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Date: -- (:)
From: Brandon J. Van Every <vanevery@i...>
Subject: [Caml-list] benefit of package management
David Brown wrote:
> Kenneth Knowles wrote:
>
> > Advanced package management is not particularly critical, however.
> > After countless years of windows, 2 years of Slackware, and about a
> > year of Gentoo, I'd say it only saves maybe an hour or two
> > per month.
> > (I'm using Windows and Slackware as examples of systems with no
> > significant automated package management: autoconf == wizard
> > installer)
>
> Interesting argument.  It would be hard to describe how much time good
> package management saves me, since without it, there would
> just be many
> things I wouldn't do.  If I were to try and upgrade things as
> frequently
> as I do now, I would probably spend 5-10 hours a week just doing the
> upgrades.

Agreed.  For instance, I just blew off doing anything with OCamlSDL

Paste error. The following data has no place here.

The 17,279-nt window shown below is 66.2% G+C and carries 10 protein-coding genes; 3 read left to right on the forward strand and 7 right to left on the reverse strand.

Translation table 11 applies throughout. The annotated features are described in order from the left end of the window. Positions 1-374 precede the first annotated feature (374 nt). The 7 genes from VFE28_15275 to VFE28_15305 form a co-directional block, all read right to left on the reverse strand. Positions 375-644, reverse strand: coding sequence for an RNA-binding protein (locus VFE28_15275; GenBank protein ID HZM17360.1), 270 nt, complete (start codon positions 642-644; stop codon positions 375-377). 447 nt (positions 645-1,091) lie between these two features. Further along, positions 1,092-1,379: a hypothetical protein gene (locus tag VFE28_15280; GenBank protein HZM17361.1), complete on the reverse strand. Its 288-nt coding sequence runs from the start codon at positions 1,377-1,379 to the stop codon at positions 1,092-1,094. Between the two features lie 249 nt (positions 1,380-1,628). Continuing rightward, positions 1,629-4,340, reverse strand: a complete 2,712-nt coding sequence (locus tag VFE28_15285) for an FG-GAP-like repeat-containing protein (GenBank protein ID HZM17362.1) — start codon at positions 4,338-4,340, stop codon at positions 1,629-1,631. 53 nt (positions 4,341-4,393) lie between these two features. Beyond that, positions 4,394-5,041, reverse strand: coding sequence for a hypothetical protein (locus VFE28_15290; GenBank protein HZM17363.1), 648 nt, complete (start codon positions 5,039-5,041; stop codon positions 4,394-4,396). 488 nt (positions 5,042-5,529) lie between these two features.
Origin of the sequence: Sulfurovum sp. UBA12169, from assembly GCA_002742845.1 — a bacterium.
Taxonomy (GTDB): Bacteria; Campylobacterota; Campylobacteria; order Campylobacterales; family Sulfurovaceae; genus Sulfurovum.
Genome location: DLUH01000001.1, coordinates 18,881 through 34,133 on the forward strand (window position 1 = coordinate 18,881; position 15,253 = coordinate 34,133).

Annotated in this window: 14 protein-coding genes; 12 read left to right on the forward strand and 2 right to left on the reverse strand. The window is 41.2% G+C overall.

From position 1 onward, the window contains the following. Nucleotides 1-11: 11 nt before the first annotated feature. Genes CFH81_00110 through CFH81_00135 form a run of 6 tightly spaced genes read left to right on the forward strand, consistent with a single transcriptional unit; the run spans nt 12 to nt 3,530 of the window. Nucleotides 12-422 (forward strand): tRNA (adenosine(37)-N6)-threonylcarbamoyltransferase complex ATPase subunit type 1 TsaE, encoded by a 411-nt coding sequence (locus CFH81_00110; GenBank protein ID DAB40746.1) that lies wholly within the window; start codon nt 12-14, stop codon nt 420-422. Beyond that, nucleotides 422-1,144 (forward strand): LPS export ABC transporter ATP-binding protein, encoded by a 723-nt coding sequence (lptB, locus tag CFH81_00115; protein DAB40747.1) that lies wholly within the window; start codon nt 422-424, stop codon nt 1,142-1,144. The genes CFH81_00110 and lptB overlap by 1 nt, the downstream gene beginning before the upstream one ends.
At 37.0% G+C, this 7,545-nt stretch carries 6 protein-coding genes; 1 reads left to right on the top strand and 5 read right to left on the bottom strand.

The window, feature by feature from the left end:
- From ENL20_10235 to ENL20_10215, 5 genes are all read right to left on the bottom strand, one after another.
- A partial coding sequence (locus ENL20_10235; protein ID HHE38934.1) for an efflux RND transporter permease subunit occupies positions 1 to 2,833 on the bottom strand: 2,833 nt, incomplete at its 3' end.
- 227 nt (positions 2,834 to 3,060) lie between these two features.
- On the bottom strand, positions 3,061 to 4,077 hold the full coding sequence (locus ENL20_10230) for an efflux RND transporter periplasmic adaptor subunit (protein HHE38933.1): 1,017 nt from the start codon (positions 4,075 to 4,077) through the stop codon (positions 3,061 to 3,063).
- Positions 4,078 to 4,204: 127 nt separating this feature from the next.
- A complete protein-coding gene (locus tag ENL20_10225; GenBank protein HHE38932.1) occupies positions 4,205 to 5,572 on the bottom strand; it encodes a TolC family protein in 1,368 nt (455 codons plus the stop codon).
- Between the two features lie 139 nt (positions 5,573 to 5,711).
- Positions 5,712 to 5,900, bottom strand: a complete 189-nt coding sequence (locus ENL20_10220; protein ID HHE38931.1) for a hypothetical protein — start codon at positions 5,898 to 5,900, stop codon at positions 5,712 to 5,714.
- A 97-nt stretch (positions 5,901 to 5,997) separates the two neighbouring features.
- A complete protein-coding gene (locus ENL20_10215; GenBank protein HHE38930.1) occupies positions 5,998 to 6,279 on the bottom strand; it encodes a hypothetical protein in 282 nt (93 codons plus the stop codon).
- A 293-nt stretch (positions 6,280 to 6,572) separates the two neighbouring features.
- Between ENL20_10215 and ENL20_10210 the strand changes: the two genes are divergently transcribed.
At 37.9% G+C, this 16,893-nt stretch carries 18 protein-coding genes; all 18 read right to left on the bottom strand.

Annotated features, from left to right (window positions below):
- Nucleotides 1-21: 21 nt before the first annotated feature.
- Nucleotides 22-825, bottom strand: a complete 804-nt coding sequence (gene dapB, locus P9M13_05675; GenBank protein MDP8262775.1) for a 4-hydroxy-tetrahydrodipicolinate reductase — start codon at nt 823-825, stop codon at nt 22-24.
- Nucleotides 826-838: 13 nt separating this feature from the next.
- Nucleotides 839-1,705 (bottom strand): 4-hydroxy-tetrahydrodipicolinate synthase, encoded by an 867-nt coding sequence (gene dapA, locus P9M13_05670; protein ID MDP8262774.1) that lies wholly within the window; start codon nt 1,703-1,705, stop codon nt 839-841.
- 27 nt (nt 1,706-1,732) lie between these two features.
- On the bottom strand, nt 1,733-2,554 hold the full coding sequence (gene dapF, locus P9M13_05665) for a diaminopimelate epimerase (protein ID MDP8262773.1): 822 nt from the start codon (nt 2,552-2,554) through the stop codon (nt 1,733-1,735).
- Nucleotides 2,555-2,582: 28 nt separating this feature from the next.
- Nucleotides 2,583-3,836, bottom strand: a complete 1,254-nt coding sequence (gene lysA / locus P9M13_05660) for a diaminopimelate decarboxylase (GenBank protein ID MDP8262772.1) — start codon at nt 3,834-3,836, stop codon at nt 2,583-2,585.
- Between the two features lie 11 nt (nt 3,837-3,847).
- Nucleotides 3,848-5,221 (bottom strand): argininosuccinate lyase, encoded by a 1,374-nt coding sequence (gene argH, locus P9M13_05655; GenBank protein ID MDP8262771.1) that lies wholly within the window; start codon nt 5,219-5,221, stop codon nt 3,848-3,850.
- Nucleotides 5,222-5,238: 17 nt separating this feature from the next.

because there are too many underlying libraries that don't compile
terribly well on Windows.  Using Nebula will be more work up front
because it has no OCaml support, but since adding that support is my
strategic objective anyways, I figure I'll just roll up my sleeves and
get on with it.

I think package management is an infrastructure, deployment, and
language growth argument.  Python, for instance, has abundant packaged
libraries and hence a much better growth trajectory than OCaml.  You,
the converted, may not save a lot of time with package management,
because you know your needs and they aren't changing often.  For someone
exploring a language and making a decision to adopt it, the case use is
very different.  I wish I had a dollar for every open source project
I've downloaded and evaluated in the past 6 months; it would be a lot of
beer money and wouldn't remotely pay for the time spent.

Incidentally, if you're wondering what the consequences of eschewing an
off-the-shelf mentality are, look at the Lisp community.  They're dead
in the water, they're never going to convince anyone to adopt their
language(s) en masse.


Cheers,                         www.indiegamedesign.com
Brandon Van Every               Seattle, WA

"We live in a world of very bright people building
crappy software with total shit for tools and process."
                                - Ed Mckenzie

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